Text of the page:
Each year at the Fling, there seems to be one specific plant that’s in its full glory in almost every garden we visit.  In Buffalo, I remember the mondarda, in Chicago, I remember the alliums.  From the San Francisco fling, I will always remember the over-the-top phormium we found in almost every garden.  We’re a little too hot and a little too dry to grow them here, but you can bet money I’m gonna try!  Maybe in a pot, in a carefully chosen spot and lots of TLC.  (No work involved in trying to grow this plant!) 

Here’s a glimpse of what I brought home in my suitcase – a succulent, a fern and a few tilandsias along with a trio of metal planters and some red long beans.  I would have liked to fill a truck with so much more and drive it home, but that would have been impractical.

This was a spectacular ending to a wonderful Fling.  Thanks to everyone who helped by working, hosting, opening their homes, and sponsoring our special event.

Spring garden project …before, during and during…

It’s time for spring garden projects — time to implement the ideas that have been percolating over the winter, waiting for sunny days and a fresh, new start.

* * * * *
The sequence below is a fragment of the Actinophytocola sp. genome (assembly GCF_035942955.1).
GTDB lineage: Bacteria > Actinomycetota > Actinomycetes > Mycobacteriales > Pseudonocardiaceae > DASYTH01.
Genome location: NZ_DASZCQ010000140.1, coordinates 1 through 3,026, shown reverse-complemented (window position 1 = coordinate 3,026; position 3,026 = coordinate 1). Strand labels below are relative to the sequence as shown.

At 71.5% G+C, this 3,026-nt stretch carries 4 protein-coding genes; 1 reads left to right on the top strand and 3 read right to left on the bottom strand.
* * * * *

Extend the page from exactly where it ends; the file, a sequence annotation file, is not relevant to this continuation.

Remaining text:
A section of my landscape has been sad for several seasons.  It wasn’t quite what I wanted and most of the plants just wouldn’t grow anymore.  Lantana wasn’t growing, for heaven’s sake.  What does that tell you?!

So,  this week, we (the royal we – meaning I had help!) dug up the strip of grass designed as a contrast, shoveled up the existing rock to make a more natural-looking dry creek, brought in a yard of soil and turned up what little existing soil was there — some of which was caliche and some was actually road base, left by the construction workers when they built the house 12 years ago.  Seriously?  You just dumped it here?

I planted a row of bright edge yuccas and some mystic spires salvia along with a firecracker fern.  There are still some Mexican mint marigold there, along with some blackfoot daisies that are going to have to move, but I had to look at them with the other plants to make decisions about what to do with them.

So, it’s not done-done, but it’s pretty close and I’ve got a good sense of what I’ll do next. 

When it comes to spring projects, are you still plotting or planting?